Written by Chris Kelly, Vice President and General Manager, Compute and Networking, Dell EMC Australia and New Zealand
It’s not every day that you can truthfully claim to be continuing the work of Albert Einstein. With Swinburne University of Technology’s selection of Dell EMC to build the supercomputer for its ARC Centre of Excellence for Gravitational Wave Discovery (OzGrav), it’s something I intend to drop into conversation at the merest hint of an opportunity.
OzGrav, funded by the government through the Australian Research Council and hosted at the University, is at the forefront of a relatively new field of physics, gravitational wave astronomy.
Gravitational waves are ripples in space-time created by accelerating objects, such as neutron stars or colliding black holes. They were first predicted by Einstein in 1915 in his theory of General Relativity. He theorised that space-time is dynamic, warped by the massive objects within it, such as planets and stars. Ask an astrophysicist to explain this to you, and they will usually start talking about what happens to the shape of a trampoline (space) when you place a bowling ball (massive object) on it.
Small Needle, Big Haystack
However, unlike the dramatic bowling-ball-on-trampoline bending of space-time properties of planets, gravitational waves are very feeble, which is why for a century, they remained in the realm of theoretical physics. There just wasn’t the technology capable of detecting them.
All that changed in 2015, when the Laser Interferometer Gravitational-wave Observatory (LIGO) was finally able to detect ripples created by the collision of two black holes, which created one big black hole. LIGO has since detected two more black hole mergers, with the most recent one in June. This collision happened three billion light years away and, despite the resulting black hole that’s 50 times mores massive than the sun, the ripples only made the LIGO detector vibrate by one attometer (0.000000000000000001m, if you’re keeping count).
The confirmation of gravitational waves opens up a new frontier in understanding how our universe works, and as a world-renowned university in astronomy and physics, Swinburne University was keen to lead the charge. But when you’re talking about a place as a big as space and an effect size that small, you need some serious computation grunt for the task.
A Solution As Malleable as Space-Time
Which is why Swinburne turned to Dell EMC for its new high-performance computing solution. The $4 million OzStar supercomputer will spend around a third of its time sifting through reams of data to search for new relative objects in space using gravitational waves.
The supercomputer is a modular solution featuring the new Dell EMC 14th Generation PowerEdge Servers, Dell EMC H-Series Networking Fabric and Dell EMC HPC Storage with the Intel EE Lustre file system. With 115 PowerEdge R740 compute nodes, each with Intel Xeon Scalable processors and NVIDIA Tesla GPUs, it will deliver a performance exceeding one PetaFLOP.
It’s a long way from an earlier Swinburne University Dell EMC collaboration. When the university installed its original and Dell EMC’s first Australian supercomputer 15 years ago, the system, built on Dell PowerEdge 1950 nodes, was only the second machine in Australia to exceed a one teraflop performance.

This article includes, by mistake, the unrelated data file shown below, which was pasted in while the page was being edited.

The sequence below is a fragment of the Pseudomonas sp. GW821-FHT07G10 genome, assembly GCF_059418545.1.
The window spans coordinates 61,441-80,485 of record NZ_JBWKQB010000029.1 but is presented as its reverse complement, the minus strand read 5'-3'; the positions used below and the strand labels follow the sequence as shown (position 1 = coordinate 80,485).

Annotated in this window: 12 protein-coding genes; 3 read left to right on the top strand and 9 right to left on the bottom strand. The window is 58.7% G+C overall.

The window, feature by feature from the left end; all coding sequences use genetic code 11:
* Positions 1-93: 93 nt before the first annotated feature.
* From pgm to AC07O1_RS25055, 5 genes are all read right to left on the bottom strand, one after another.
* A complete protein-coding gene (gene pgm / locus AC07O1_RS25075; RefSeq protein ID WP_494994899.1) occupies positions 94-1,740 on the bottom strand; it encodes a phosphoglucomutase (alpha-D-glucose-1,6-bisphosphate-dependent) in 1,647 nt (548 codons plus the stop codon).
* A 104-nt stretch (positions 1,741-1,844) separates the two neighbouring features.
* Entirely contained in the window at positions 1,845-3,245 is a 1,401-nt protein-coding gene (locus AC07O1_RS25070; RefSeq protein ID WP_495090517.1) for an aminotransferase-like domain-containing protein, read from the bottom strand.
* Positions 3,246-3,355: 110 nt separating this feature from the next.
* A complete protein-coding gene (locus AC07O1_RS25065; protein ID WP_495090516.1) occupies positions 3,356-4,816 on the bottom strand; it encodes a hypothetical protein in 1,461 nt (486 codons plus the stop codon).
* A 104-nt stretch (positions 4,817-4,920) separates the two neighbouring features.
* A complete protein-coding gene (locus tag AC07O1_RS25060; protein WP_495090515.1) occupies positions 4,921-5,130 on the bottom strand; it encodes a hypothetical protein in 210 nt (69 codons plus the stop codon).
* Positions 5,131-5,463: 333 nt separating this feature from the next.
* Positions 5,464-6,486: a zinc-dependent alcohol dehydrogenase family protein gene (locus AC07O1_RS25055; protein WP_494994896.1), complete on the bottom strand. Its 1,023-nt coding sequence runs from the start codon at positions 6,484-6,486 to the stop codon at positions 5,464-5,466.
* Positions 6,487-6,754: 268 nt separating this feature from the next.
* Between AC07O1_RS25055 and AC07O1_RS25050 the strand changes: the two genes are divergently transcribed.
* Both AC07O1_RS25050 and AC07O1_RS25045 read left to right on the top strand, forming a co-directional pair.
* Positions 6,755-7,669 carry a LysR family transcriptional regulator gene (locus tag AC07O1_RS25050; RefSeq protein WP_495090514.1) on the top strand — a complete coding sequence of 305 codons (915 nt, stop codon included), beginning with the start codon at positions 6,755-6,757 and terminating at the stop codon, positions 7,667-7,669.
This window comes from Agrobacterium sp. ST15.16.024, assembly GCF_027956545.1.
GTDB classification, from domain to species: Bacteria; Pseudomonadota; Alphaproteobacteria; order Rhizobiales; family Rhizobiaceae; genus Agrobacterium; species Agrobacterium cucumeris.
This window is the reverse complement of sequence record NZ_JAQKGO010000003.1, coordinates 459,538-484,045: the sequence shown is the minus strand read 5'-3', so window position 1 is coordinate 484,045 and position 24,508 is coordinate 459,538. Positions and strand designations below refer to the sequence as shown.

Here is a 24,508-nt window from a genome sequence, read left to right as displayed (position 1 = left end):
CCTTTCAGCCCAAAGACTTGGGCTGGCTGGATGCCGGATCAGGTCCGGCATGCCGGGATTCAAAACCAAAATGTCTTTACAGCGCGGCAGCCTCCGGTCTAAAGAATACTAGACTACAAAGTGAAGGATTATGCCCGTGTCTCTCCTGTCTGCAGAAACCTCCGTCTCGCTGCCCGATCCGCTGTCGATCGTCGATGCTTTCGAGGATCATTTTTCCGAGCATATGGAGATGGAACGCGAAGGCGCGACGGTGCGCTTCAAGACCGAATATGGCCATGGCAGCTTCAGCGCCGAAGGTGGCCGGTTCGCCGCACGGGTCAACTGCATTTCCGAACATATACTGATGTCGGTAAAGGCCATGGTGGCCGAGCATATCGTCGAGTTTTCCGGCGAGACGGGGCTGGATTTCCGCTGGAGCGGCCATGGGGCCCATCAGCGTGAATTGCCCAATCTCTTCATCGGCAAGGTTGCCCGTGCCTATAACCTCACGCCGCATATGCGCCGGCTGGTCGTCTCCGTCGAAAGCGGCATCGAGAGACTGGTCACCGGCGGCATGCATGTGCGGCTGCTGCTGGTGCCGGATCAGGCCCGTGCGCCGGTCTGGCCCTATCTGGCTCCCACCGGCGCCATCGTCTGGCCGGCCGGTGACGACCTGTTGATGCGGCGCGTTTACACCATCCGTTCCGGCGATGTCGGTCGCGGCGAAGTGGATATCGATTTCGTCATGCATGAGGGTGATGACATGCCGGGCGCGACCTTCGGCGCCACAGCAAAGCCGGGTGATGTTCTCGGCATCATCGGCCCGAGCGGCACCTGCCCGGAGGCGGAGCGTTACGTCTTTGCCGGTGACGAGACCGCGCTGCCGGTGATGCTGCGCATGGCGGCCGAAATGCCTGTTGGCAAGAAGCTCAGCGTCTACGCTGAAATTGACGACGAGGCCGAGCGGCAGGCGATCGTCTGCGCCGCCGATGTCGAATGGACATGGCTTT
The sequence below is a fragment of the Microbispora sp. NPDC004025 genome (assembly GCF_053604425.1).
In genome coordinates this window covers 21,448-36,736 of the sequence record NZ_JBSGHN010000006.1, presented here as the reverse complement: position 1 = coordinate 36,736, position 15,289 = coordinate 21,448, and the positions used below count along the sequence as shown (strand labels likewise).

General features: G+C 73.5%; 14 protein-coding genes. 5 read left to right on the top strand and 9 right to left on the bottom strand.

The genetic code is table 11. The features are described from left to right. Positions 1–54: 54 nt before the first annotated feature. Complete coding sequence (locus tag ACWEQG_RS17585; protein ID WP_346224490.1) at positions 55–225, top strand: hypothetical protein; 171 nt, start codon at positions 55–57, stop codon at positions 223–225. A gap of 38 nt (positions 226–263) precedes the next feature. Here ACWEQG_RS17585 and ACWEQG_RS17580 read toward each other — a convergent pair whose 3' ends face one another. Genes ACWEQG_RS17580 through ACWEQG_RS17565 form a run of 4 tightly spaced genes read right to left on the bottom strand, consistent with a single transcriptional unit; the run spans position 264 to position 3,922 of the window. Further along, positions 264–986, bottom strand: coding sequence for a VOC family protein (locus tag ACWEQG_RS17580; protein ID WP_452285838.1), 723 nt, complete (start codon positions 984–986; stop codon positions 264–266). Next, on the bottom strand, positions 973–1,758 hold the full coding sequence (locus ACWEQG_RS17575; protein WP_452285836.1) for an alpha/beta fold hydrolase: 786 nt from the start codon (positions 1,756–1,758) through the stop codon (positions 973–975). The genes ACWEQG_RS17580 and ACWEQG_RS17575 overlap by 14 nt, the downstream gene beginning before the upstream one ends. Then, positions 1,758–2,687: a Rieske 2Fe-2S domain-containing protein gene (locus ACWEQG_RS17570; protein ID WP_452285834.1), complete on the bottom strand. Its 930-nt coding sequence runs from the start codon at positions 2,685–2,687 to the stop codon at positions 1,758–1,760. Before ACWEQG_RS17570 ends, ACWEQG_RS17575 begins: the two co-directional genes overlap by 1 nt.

Scaling-Out to Infinity and Beyond
Given that only part of its processing time will be dedicated to the hunt for gravitational waves, the OzStar is an ideal solution for Swinburne. It will be deployed across a range of disciplines, including molecular dynamics, nanophotonics (the use of light on a nanoscale), advanced chemistry and atomic optics. Consequently, flexibility is king.
Most high-performance computing systems are modular enough to add nodes as needed, accommodating a massive project or a host of smaller ones. But traditionally, adding nodes also increased your bottlenecks.
By using a fast networking and server architecture, we minimise this hit on performance. The ability to easily scale-out or up also means it fits within the confines of the university’s existing infrastructure, but lets the university build up when needed. Such flexibility also keeps upfront costs down because investment can happen on an “as-needed” basis.
Swinburne has a long-held commitment to minimising the environmental impact of its supercomputer systems. The original one was dubbed The Green Machine and its 2011 successor Green II. OzStar continues that tradition. Through carefully considering heating and cooling, and a very high performance per watt ratio of power consumption, we can help Swinburne minimise emissions to reduce its carbon footprint.
The Search for All Kinds of Answers
The OzStar is expected to be up and running by the end of the month, at which point it can start on its mission to calculate theoretical models and crunch data that will increase our understanding of the extreme physics of black holes and warped space-time. It’s exciting to think it will be making advances in a field of study that didn’t really exist two years ago.
It highlights the role that high-performance computing is carving out as emerging technologies, such as artificial intelligence, deep analytics and machine learning, require increasingly large processing power that can’t be achieved with commodity cloud or enterprise infrastructure solutions. It’s not just following in the footsteps of Einstein in understanding gravitational waves, systems such as the OzStar will let us reach for the stars in a range of fields, from understanding diseases to improve treatments, to manufacturing better and safer products. A whole universe is waiting for us and that’s something to brag about.